>Senator Ted Kennedy (D-MA) wrote an op-ed in the Boston Globe which was published in yesterday’s paper, and today the talking heads have been doing their thing: speculating and making it sound like they have information no one else does.
Instead of looking at the spin, let’s look the words from the lion’s mouth and then look at what we here at the UFCW have said.
Kennedy outlines five major elements that are included in his health care plan:
* A choice in health insurance for every American, including a public health insurance option.
* Cost reduction.
* Emphasis on preventative care.
* Home-care of the elderly and those with disabilities.
* Investment in training doctors and nurses.
The choice of a new public health insurance plan is a guaranteed backup that will always be there to ensure quality, affordable health care coverage no matter what. We applaud Senator Kennedy on making this a priority in the legislation he is putting before the Health, Education, Labor, & Pensions, which the Senator chairs.
On cost prevention, the Senator stated:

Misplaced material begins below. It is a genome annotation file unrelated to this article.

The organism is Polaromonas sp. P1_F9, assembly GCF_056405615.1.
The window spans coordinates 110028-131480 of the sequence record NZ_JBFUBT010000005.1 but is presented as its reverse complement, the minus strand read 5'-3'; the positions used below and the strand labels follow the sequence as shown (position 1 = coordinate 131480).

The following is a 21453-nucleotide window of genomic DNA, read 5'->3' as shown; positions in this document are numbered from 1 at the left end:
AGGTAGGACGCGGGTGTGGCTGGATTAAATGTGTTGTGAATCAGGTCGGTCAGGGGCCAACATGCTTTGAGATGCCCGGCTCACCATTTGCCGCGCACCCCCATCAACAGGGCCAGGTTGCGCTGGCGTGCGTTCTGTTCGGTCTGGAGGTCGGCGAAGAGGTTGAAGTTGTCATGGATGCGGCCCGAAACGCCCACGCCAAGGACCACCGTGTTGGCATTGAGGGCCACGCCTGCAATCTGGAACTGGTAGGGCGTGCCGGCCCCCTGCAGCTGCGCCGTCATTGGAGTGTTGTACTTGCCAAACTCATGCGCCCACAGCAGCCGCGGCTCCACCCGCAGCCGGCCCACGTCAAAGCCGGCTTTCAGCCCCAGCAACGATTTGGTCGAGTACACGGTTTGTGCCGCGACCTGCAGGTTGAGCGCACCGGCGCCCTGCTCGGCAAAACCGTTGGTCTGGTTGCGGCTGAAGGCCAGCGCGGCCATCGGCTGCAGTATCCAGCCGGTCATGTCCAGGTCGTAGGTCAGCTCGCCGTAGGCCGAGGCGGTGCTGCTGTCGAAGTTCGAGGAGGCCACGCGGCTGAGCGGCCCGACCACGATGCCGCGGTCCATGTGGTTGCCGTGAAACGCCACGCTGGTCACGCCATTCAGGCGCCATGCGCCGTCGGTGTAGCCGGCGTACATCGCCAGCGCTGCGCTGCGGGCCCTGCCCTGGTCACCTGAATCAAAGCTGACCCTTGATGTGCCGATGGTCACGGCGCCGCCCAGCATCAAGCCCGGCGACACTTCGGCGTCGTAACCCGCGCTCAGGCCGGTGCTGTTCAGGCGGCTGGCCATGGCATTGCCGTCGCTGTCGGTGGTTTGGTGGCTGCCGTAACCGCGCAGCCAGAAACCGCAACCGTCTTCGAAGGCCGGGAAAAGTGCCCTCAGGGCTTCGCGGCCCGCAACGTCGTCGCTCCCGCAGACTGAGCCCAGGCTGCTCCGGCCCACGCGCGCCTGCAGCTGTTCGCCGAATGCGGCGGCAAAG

“We’ll go after fraud and abuse, cut red tape, and make sure that doctors and patients know of the latest, most effective therapies for their conditions.”
Remember a few weeks ago when the health care establishment said it could cut $2 trillion off the cost of health care in 10 years? Well a few days later they took it back. Senator Kennedy’s proposal might actually hold these groups accountable.
“The best way to treat a disease is to prevent it from ever striking. We’ll promote early screening for diabetes, heart disease, cancer, and depression.”
My grandmother, a font of New England wisdom much like the Senator, would give me the old “ounce of prevention” line when I didn’t want to brush my teeth as a kid. There is a lot of truth to that.
One program focusing on prevention is the CDC’s VERB campaign. VERB focused on getting “tweens” (what used to be call pre-teens) to be active to prevent childhood obesity and reduce risk to type-II diabetes, and by all measures has been successful.
These types of programs can reduce direct and indirect health care costs across the board.
Kennedy’s proposal is also great for some of the things that is does not include.
There is no mention of a “trigger” option, which had been floated in some circles. The trigger idea was that there would only be a public option if certain specific criteria were met, completely ignoring the fact that our health care system is already in crisis.
Also, Senator Kennedy didn’t mention anything about eliminitating the tax ememption of employer paid health care benefits, an idea that would do nothing to control the costs of health care while adding a huge burden to working Americans.